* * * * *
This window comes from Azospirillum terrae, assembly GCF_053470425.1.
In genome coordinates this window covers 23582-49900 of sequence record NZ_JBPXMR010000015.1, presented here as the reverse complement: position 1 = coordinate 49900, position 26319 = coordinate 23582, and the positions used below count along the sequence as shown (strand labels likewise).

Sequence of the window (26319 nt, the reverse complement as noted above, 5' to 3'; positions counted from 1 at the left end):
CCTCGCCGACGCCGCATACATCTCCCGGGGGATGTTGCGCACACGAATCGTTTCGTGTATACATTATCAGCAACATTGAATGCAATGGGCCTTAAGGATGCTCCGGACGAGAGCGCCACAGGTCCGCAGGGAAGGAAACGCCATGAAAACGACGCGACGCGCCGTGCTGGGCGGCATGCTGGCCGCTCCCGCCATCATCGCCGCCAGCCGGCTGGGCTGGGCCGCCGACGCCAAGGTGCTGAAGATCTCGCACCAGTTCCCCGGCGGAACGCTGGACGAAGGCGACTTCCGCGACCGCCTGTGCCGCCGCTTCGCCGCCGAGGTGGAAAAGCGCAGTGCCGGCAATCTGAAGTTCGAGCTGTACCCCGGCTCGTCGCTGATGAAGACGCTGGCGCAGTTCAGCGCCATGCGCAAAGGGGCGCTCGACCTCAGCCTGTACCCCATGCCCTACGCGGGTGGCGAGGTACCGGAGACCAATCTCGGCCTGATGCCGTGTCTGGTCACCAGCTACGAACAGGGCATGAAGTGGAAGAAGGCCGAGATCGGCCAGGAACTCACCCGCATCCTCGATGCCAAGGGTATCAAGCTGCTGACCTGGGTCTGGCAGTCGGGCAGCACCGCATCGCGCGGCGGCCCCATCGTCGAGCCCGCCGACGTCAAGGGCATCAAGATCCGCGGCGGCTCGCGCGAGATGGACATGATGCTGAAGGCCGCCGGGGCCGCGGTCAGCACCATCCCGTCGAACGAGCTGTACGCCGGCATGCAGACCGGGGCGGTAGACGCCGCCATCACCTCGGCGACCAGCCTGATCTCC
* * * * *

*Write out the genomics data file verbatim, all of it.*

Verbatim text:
This window comes from Azospirillum terrae, assembly GCF_053470425.1.
In genome coordinates this window covers 23582-49900 of sequence record NZ_JBPXMR010000015.1, presented here as the reverse complement: position 1 = coordinate 49900, position 26319 = coordinate 23582, and the positions used below count along the sequence as shown (strand labels likewise).

Sequence of the window (26319 nt, the reverse complement as noted above, 5' to 3'; positions counted from 1 at the left end):
CCTCGCCGACGCCGCATACATCTCCCGGGGGATGTTGCGCACACGAATCGTTTCGTGTATACATTATCAGCAACATTGAATGCAATGGGCCTTAAGGATGCTCCGGACGAGAGCGCCACAGGTCCGCAGGGAAGGAAACGCCATGAAAACGACGCGACGCGCCGTGCTGGGCGGCATGCTGGCCGCTCCCGCCATCATCGCCGCCAGCCGGCTGGGCTGGGCCGCCGACGCCAAGGTGCTGAAGATCTCGCACCAGTTCCCCGGCGGAACGCTGGACGAAGGCGACTTCCGCGACCGCCTGTGCCGCCGCTTCGCCGCCGAGGTGGAAAAGCGCAGTGCCGGCAATCTGAAGTTCGAGCTGTACCCCGGCTCGTCGCTGATGAAGACGCTGGCGCAGTTCAGCGCCATGCGCAAAGGGGCGCTCGACCTCAGCCTGTACCCCATGCCCTACGCGGGTGGCGAGGTACCGGAGACCAATCTCGGCCTGATGCCGTGTCTGGTCACCAGCTACGAACAGGGCATGAAGTGGAAGAAGGCCGAGATCGGCCAGGAACTCACCCGCATCCTCGATGCCAAGGGTATCAAGCTGCTGACCTGGGTCTGGCAGTCGGGCAGCACCGCATCGCGCGGCGGCCCCATCGTCGAGCCCGCCGACGTCAAGGGCATCAAGATCCGCGGCGGCTCGCGCGAGATGGACATGATGCTGAAGGCCGCCGGGGCCGCGGTCAGCACCATCCCGTCGAACGAGCTGTACGCCGGCATGCAGACCGGGGCGGTAGACGCCGCCATCACCTCGGCGACCAGCCTGATCTCC